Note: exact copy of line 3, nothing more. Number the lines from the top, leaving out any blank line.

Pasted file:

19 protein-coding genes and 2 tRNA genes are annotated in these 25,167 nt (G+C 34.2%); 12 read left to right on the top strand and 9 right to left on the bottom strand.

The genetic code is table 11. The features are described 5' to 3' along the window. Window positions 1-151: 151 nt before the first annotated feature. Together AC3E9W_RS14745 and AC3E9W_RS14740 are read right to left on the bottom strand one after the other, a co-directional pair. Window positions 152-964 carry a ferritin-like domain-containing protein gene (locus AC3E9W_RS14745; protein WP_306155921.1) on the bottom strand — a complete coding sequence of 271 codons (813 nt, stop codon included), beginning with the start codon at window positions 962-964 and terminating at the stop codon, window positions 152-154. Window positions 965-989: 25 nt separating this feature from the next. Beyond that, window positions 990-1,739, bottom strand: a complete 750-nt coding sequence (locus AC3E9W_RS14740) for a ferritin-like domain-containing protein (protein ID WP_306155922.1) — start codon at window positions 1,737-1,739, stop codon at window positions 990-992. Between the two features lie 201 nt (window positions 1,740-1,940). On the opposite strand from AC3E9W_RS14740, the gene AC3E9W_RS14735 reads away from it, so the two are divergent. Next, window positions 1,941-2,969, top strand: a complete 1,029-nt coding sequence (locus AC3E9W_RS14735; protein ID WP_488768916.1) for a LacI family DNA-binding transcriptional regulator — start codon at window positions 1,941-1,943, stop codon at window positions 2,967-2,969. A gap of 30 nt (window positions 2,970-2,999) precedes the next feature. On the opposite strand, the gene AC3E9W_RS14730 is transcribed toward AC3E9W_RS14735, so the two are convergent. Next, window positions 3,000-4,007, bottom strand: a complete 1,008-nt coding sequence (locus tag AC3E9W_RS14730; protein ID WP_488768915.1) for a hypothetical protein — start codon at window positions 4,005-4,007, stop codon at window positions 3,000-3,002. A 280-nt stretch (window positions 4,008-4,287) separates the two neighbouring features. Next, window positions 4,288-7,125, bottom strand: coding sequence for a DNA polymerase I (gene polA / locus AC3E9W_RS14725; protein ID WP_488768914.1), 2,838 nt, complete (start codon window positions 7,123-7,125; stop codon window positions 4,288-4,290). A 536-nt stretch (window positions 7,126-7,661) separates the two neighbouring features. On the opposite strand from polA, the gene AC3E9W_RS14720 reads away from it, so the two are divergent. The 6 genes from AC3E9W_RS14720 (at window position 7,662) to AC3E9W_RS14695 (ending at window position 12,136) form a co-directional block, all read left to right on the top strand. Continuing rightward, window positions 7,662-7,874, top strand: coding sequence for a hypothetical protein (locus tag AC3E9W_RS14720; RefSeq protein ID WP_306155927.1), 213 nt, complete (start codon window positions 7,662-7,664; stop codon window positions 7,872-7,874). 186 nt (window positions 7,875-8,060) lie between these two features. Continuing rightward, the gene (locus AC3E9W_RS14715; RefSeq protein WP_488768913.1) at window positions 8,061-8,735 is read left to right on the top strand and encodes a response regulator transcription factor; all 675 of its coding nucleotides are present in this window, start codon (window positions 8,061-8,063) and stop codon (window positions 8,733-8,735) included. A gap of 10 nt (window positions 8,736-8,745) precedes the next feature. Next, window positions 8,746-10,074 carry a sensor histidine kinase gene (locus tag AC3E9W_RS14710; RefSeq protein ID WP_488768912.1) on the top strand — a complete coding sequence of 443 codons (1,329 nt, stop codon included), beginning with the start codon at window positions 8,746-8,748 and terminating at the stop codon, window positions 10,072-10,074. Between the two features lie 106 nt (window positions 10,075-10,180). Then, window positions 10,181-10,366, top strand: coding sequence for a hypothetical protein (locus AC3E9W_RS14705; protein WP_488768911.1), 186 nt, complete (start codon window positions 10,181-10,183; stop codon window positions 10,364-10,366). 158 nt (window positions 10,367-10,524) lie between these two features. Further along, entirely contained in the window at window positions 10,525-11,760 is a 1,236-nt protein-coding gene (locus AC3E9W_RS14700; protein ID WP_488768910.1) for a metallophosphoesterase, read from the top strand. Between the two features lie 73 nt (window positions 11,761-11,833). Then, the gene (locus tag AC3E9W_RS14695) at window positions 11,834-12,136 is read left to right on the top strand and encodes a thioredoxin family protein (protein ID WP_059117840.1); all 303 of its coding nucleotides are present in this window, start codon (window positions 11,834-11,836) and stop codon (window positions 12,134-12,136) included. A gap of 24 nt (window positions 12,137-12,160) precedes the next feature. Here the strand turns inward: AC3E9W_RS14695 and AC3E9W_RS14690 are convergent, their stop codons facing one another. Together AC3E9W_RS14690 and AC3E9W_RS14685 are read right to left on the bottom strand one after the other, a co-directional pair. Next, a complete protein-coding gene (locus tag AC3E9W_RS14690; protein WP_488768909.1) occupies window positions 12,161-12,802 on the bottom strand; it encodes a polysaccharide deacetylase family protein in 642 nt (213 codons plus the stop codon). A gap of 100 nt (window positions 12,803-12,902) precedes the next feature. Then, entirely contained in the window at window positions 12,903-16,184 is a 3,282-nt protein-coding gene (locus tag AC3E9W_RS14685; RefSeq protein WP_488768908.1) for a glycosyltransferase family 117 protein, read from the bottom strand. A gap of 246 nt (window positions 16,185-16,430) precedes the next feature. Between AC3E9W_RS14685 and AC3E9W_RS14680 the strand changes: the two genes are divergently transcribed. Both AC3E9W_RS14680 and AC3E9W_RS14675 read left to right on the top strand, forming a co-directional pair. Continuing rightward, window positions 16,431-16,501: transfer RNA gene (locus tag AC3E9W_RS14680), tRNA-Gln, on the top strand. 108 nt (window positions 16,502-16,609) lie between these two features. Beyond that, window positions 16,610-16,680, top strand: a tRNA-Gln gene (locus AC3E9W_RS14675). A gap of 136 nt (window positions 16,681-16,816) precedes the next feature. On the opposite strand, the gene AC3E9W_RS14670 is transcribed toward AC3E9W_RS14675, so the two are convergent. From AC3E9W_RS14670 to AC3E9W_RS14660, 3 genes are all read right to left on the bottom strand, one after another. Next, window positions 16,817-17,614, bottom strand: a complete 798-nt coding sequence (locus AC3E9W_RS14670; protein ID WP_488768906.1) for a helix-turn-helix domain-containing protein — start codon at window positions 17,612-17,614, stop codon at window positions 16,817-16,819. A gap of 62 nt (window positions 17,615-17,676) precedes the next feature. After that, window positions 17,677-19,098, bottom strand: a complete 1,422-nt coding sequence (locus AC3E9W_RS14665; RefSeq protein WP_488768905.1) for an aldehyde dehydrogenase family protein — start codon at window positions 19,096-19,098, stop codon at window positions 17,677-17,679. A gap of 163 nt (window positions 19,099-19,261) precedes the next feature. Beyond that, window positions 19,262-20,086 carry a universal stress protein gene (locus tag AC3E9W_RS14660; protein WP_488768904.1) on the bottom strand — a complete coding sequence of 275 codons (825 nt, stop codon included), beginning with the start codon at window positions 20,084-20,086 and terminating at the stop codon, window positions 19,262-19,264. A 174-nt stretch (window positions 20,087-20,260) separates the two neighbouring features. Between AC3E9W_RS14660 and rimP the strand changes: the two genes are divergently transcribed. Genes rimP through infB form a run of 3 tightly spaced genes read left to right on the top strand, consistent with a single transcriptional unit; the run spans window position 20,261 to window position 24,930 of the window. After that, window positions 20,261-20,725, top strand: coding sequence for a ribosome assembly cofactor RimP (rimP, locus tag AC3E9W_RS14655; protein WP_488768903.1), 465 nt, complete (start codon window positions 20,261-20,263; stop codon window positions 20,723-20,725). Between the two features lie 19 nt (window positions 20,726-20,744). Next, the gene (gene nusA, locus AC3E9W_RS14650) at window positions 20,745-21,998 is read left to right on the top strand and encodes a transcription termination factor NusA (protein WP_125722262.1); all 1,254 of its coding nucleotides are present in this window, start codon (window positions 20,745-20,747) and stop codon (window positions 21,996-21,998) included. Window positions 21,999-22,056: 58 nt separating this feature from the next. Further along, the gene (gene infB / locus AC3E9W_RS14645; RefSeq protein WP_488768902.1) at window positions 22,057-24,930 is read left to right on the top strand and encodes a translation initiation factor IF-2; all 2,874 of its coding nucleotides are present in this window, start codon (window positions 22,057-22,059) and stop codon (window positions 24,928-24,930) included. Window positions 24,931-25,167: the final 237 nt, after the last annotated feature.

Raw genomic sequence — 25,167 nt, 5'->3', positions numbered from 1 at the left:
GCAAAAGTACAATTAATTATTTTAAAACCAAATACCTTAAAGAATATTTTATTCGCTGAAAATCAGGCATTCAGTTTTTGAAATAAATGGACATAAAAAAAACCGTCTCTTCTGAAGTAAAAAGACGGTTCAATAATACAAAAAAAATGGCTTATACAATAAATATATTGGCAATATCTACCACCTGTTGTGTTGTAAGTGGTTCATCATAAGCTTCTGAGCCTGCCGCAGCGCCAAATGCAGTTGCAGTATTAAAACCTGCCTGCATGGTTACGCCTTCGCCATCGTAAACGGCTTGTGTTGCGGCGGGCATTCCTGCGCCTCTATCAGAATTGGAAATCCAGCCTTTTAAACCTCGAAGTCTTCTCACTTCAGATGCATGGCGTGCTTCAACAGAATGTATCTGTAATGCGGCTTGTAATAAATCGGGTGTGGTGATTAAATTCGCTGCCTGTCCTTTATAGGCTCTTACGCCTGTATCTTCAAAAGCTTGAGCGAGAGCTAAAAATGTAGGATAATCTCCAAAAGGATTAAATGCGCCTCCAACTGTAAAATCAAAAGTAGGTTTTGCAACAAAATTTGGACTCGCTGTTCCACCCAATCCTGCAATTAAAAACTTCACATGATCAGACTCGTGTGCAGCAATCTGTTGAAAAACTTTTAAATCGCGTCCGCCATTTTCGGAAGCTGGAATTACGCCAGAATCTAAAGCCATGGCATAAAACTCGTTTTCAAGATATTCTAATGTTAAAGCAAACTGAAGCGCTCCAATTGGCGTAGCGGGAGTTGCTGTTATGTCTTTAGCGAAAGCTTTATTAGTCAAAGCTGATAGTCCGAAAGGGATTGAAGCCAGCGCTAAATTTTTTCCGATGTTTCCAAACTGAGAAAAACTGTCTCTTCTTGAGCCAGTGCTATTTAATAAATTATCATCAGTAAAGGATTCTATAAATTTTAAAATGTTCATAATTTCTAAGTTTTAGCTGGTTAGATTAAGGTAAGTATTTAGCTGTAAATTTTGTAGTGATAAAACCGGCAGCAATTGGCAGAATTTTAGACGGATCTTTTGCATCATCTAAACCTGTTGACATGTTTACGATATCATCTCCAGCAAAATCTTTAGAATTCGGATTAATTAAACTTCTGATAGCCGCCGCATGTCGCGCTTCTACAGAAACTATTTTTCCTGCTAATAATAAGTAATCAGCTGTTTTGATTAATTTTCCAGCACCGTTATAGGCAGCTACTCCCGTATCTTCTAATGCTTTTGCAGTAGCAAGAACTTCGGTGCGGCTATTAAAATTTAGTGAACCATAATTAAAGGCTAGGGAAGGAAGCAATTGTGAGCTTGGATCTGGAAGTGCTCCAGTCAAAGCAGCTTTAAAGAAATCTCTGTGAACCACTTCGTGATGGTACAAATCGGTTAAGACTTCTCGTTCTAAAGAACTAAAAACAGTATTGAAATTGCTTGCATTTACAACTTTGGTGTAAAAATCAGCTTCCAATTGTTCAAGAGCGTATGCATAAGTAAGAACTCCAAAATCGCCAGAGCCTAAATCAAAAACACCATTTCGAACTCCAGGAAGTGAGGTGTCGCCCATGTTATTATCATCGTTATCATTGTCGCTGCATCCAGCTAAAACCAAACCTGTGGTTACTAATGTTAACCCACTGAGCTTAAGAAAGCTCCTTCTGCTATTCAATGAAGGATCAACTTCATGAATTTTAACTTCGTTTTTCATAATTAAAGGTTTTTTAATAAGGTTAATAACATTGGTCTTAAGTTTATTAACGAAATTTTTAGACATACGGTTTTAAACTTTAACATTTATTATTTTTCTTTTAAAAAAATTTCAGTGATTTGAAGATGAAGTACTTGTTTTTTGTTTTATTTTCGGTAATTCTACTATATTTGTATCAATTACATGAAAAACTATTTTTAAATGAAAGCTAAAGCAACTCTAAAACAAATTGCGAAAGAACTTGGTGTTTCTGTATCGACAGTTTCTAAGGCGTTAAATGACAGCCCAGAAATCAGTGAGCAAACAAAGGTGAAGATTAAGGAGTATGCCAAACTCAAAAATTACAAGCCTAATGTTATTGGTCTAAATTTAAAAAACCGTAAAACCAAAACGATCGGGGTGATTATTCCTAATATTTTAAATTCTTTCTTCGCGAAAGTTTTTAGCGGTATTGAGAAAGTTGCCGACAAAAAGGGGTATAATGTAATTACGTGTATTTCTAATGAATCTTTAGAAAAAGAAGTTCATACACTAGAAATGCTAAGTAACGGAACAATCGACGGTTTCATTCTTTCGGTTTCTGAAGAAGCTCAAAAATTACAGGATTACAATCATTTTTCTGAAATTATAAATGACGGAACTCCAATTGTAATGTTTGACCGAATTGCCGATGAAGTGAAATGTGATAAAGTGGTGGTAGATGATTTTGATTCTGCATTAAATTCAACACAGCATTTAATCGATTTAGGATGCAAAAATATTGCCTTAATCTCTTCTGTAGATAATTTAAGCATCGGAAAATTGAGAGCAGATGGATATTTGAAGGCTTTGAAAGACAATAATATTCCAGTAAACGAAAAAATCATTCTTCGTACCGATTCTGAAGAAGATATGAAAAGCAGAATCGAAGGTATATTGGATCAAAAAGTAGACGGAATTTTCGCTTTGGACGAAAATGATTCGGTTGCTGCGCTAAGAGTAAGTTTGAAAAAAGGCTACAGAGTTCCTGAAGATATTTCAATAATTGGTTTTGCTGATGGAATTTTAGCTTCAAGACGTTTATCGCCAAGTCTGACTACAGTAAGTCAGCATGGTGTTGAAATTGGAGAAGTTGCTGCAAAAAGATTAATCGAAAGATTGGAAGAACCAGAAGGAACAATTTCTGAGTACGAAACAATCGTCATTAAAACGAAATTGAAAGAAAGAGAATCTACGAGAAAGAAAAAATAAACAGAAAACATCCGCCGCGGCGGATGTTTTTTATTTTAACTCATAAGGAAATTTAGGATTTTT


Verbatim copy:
Raw genomic sequence — 25,167 nt, 5'->3', positions numbered from 1 at the left: